Fujimori on Trial :: Fujimori procesado

Accountability in Action :: Rindiendo cuentas

Fujimori on Trial :: Fujimori procesado random header image

Witness says Fujimori asked him to publicly deny Vladimiro Montesinos link to drug-trafficking

May 29th, 2008 · No Comments

Dr. Marco Villanueva (right) from the National Penitentiary Institute and Dr. Eloy Loayza (left) from the Institute of Legal Medicine. Pictures from the Judiciary.May 29, 2008

Sixty-fourth session. Former police general Antonio Ketín Vidal Herrera continued his testimony from last session. Vidal said that former president Alberto Fujimori asked him to defend Vladimiro Montesinos against reports of Montesinos’ ties to the most renowned drug-traffickers in Peru. 

1. Incidents during the hearing:


Fujimori’s health cuts the session short.

On beginning the session, Fujimori told the Court that during the night he had suffered from hypertension, but that his current condition was stable. He added that he didn’t report this situation to the doctors in charge from the Institute of Legal Medicine and the National Penitentiary Institute because he lost trust in them:

“I have not told the doctors from the Institute of Legal Medicine about this [hypertension] for the more political than medical treatment they have been giving me. Though [those doctors] me that a lesion I have is only two millimeters and there is no problem, my personal doctor tells me even a microscopic leukoplakic patch can present a risk.”


The Court reminded Fujimori that despite whether he trusts the doctors who attend him, it is his duty to inform them of his health condition. Consequently the Court asked the doctors to evaluate the former president before continuing the session.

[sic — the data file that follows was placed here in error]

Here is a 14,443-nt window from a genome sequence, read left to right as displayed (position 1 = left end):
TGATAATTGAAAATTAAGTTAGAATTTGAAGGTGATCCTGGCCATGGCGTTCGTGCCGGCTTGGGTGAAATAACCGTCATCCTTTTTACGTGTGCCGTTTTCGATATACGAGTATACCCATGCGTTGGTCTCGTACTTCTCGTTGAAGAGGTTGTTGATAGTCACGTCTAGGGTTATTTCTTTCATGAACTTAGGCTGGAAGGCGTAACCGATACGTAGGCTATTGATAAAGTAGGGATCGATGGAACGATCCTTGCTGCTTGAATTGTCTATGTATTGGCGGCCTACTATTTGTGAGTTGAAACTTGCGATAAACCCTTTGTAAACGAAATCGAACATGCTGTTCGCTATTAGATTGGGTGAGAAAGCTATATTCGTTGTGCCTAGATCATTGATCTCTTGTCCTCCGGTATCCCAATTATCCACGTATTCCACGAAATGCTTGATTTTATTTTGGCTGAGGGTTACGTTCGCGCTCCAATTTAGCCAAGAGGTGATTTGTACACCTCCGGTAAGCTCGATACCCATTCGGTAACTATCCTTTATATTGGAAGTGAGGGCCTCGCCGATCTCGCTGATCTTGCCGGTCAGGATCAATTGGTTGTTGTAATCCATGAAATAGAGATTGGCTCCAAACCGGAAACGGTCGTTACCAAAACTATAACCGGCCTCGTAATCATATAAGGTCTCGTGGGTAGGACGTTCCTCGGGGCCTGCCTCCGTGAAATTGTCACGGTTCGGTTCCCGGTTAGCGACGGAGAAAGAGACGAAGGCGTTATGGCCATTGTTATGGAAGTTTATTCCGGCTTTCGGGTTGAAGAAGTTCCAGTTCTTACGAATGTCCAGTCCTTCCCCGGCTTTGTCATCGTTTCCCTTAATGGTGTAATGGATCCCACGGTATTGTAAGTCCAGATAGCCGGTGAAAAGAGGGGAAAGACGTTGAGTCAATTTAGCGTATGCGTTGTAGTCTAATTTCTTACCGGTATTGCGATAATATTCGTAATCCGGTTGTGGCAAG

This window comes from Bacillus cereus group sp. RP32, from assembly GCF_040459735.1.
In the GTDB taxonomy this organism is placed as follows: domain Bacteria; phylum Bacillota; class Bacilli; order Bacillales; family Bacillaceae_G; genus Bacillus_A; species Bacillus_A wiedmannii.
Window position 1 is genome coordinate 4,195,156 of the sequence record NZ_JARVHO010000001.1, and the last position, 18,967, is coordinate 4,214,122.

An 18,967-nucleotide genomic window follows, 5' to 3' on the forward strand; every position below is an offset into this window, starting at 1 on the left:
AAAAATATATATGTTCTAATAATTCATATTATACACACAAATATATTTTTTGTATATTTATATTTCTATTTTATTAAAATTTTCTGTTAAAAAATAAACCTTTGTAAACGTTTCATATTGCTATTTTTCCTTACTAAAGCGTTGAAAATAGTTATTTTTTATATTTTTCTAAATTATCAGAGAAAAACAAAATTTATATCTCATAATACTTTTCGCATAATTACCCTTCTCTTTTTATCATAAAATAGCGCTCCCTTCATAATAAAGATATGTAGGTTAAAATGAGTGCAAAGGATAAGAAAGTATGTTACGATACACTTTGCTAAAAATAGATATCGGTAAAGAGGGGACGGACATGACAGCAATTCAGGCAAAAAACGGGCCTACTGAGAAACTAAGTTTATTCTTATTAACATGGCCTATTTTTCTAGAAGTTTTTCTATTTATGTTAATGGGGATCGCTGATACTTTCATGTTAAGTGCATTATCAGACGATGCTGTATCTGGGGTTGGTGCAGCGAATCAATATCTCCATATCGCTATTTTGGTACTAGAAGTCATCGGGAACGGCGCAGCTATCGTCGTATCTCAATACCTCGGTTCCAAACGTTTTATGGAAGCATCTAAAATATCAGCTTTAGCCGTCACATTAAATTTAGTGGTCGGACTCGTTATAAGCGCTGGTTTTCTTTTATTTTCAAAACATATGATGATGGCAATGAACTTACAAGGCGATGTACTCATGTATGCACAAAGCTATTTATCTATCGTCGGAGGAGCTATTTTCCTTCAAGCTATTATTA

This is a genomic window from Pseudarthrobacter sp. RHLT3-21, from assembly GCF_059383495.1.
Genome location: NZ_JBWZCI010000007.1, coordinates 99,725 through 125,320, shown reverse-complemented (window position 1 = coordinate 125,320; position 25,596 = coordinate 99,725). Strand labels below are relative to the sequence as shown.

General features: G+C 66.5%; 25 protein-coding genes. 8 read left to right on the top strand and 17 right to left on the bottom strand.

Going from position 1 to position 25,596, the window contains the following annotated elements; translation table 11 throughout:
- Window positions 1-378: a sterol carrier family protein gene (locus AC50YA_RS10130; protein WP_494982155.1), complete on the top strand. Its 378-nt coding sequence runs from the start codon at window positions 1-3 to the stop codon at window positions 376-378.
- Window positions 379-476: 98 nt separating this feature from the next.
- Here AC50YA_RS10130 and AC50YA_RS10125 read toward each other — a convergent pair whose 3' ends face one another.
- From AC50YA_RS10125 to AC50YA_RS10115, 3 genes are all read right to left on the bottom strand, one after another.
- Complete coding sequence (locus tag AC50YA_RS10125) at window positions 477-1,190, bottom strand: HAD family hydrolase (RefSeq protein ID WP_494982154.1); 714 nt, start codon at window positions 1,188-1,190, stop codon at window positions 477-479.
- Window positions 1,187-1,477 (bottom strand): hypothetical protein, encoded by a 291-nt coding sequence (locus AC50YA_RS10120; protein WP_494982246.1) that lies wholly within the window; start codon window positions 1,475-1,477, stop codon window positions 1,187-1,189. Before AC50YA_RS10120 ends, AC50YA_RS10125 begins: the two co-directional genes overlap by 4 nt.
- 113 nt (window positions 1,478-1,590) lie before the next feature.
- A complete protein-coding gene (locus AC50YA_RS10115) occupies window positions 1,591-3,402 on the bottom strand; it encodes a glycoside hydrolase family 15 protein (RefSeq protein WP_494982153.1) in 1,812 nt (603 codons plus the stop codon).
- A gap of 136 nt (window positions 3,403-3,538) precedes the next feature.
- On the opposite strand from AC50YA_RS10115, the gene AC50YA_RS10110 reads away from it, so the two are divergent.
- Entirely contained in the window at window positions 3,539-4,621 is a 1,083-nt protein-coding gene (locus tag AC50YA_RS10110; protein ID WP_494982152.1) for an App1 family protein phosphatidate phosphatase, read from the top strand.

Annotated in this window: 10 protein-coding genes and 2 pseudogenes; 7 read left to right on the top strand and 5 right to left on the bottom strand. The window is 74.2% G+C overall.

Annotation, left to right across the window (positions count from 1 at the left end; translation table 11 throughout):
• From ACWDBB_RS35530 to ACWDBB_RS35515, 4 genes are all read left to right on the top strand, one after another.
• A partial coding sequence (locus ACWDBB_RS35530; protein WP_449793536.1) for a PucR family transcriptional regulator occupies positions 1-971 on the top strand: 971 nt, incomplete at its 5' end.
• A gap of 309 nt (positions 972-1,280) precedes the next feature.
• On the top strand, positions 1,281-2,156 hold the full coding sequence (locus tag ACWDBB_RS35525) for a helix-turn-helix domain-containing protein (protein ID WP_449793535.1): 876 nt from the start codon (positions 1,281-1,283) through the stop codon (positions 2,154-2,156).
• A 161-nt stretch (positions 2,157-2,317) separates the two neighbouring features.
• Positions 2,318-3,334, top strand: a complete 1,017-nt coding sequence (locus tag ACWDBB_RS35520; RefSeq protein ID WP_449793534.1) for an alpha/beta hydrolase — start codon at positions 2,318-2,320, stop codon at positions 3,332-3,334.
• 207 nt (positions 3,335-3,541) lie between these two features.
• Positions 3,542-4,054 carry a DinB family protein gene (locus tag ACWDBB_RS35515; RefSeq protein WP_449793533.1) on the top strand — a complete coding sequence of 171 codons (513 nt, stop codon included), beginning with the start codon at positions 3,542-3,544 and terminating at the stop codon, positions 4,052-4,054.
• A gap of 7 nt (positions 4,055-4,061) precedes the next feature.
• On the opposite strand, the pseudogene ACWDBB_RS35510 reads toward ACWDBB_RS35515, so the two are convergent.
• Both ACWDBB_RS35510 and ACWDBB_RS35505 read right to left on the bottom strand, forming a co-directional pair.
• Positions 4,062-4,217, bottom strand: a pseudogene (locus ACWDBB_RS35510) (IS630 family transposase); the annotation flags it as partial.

The doctors confirmed that Fujimori had indeed suffered from hypertension, but that he could continue the session. However, two hours later, Fujimori was examined again and the doctors recommended suspending the trial session since he again showed signs of hypertension.


This session lasted two hours while the normal sessions last six.


2. Antonio Ketín Vidal Herrera’s testimony. The most important aspects of Vidal’s testimony:

Fujimori’s response to the reports on Montesinos’ link to drug trafficking.

The witness said that in 1996 Fujimori called him to talk about the declarations made by famous drug trafficker Demetrio Chávez Peñaherrera, aka “Vaticano.” In these declarations, “Vaticano” claimed that he had paid Vladimiro Montesinos — Fujimori’s advisor and de facto director of the National Intelligence Service — US$50,000 each month in order to protect his shipments from the Peruvian jungle.


At that time, Fujimori assured Ketín Vidal that Vaticano’s statement was an invention of the political opposition. Furthermore, the witness said: “Fujimori told me my word was important. I knew that they wanted to use my credibility to clean Montesinos’ image. That’s why they recommended I go to the National Intelligence Service so that they could prepare me with questions and answers.”


It’s important to note that according to what Robles testified, Fujimori had command over the Colina military detachment through the National Intelligence Service (SIN), which was unofficially headed by Vladimiro Montesinos.


Peruvian National Police captured Abimael Guzmán without help from the SIN

Vidal assured that all of the intelligence work used in capturing subversive group Shining Path leader Abimael Guzmán was carried out by the Counter-Terrorism Office (DIRCOTE) and the Peruvian National Police, without the SIN’s intervention. After Guzmán’s capture, Montesinos asked Vidal to tell the press that SIN personnel had also participated. Vidal did not fulfill this request.


After the capture, the former head of the Army Intelligence Service (SIE) told Vidal that Fujimori expressly ordered Guzmán to be transferred to the SIE, which the witness also refused to carry out. The SIE is also where Peruvian journalist Gustavo Gorriti and businessman Samuel Dyer — who are also being represented in this trial — were held after being kidnapped.


Ketín Vidal Herrera will continue his testimony in the next session. Afterward, former military general Julio Salazar Monroe will testify. Salazar has been sentenced to 35 years in a separate trial for having command responsibility in the Cantuta crime. Following Salazar, Nicolás Bari Hermoza Ríos and Vladimiro Montesinos will testify. However, witness’ testimony is increasingly requiring more time and is delaying the trial.


0 responses so far ↓

  • There are no comments yet...Kick things off by filling out the form below.

You must log in to post a comment.